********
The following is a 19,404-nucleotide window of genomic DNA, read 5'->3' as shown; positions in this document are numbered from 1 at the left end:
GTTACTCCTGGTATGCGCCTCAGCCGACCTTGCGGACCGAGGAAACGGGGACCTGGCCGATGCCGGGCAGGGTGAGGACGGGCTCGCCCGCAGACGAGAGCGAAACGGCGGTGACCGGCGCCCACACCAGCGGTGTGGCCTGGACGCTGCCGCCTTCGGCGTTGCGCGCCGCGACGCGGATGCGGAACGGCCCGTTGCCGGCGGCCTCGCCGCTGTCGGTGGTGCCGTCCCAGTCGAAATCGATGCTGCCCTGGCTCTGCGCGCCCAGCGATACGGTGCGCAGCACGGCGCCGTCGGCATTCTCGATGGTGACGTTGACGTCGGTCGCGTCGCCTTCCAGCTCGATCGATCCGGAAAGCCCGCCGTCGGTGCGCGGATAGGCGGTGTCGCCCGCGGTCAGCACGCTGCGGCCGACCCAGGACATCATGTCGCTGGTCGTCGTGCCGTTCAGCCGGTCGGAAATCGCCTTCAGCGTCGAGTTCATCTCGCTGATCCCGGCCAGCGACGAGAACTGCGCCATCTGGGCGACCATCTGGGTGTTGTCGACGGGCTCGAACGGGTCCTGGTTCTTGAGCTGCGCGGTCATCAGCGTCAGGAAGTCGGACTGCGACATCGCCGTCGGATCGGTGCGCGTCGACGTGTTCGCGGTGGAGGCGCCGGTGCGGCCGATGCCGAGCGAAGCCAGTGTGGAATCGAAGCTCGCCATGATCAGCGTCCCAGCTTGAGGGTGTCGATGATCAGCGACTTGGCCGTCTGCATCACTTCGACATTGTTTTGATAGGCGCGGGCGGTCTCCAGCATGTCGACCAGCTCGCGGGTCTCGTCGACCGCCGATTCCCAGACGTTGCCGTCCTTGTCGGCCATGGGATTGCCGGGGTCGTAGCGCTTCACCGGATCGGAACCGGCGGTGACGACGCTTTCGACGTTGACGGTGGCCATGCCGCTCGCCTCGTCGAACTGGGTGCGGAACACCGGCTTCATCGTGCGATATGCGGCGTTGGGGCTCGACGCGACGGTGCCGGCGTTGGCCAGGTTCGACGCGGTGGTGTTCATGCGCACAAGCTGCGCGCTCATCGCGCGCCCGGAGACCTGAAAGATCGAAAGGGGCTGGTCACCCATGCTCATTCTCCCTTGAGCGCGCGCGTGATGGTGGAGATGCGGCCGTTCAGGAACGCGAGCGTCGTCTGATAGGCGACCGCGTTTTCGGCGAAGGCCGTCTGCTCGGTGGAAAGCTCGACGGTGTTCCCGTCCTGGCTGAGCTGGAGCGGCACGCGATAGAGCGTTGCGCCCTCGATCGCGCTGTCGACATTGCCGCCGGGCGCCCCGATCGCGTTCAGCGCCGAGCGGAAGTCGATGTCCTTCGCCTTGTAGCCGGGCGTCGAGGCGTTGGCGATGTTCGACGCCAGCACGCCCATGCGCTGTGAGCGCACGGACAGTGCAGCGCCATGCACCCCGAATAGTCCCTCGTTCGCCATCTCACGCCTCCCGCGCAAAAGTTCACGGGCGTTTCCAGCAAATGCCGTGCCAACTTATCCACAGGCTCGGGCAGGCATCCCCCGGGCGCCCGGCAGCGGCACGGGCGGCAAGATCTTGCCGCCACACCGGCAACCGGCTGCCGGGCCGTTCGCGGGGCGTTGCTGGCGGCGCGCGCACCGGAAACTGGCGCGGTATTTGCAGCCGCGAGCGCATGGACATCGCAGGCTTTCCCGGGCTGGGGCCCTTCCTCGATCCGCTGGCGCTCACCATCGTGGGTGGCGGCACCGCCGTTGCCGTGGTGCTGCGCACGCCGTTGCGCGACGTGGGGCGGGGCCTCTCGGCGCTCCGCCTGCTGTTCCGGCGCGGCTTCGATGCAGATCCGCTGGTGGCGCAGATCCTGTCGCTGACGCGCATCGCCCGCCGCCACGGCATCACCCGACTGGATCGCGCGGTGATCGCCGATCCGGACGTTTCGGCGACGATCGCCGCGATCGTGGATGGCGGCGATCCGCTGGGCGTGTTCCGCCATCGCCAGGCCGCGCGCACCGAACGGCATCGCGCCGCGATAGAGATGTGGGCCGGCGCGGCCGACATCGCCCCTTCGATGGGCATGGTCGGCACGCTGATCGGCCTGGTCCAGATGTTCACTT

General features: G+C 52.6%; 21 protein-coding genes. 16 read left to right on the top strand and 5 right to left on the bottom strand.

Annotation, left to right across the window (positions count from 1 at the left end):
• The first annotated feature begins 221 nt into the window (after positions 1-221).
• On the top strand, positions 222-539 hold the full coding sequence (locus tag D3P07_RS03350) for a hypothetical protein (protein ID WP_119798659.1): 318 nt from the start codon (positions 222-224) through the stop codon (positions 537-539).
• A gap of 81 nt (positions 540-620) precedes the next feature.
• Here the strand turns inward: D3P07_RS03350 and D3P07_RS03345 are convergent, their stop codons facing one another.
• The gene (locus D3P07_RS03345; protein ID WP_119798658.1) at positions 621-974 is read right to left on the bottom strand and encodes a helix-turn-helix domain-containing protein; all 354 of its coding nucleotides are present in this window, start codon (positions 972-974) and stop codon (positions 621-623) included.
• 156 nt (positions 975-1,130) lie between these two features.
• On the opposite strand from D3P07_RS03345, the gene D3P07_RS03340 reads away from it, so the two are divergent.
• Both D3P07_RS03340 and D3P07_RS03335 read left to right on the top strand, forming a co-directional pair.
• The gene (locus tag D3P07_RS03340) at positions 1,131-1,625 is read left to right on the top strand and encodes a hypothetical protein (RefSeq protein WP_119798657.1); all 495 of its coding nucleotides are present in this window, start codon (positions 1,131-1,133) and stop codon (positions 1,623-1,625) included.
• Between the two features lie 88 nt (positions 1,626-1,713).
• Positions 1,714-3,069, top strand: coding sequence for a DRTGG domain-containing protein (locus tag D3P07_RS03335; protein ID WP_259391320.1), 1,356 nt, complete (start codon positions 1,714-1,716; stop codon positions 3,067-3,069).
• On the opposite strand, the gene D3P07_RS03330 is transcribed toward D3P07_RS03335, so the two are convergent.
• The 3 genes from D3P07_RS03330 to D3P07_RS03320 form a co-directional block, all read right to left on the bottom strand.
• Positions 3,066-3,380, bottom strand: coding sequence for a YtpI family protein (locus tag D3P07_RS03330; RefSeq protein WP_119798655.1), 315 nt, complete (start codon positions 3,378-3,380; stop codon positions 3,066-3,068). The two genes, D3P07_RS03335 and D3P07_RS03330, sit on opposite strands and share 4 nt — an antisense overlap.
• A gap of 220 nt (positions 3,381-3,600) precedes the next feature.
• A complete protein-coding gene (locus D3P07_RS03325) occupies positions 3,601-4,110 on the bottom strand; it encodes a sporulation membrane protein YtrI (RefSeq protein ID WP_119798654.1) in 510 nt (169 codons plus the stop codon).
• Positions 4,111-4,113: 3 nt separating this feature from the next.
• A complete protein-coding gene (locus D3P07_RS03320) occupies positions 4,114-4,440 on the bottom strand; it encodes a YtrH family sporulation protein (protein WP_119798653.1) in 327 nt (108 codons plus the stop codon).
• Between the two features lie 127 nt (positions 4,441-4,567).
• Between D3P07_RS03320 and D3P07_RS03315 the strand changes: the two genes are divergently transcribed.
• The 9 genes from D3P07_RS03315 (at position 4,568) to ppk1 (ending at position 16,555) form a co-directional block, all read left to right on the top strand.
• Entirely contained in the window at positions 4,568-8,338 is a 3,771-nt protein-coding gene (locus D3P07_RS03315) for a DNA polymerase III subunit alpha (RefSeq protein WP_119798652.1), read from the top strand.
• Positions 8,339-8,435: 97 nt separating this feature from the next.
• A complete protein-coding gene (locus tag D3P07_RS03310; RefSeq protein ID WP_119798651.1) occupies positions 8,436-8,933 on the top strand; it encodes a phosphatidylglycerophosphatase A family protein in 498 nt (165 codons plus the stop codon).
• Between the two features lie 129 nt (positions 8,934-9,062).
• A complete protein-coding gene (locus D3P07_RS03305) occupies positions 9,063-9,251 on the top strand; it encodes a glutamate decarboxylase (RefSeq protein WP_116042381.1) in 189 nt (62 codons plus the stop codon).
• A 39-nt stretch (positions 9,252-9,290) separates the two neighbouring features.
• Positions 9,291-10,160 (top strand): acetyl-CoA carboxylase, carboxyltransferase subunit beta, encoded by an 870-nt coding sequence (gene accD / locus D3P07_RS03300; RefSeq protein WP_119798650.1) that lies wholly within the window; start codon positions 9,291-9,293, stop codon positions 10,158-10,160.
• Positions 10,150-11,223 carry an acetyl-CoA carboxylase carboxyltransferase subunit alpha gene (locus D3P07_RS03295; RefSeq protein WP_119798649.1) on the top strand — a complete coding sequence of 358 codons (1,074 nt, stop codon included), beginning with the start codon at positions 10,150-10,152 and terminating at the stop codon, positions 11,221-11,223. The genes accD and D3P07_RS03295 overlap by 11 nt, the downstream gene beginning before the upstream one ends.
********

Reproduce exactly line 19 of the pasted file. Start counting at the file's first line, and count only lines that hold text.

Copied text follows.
• A gap of 220 nt (positions 3,381-3,600) precedes the next feature.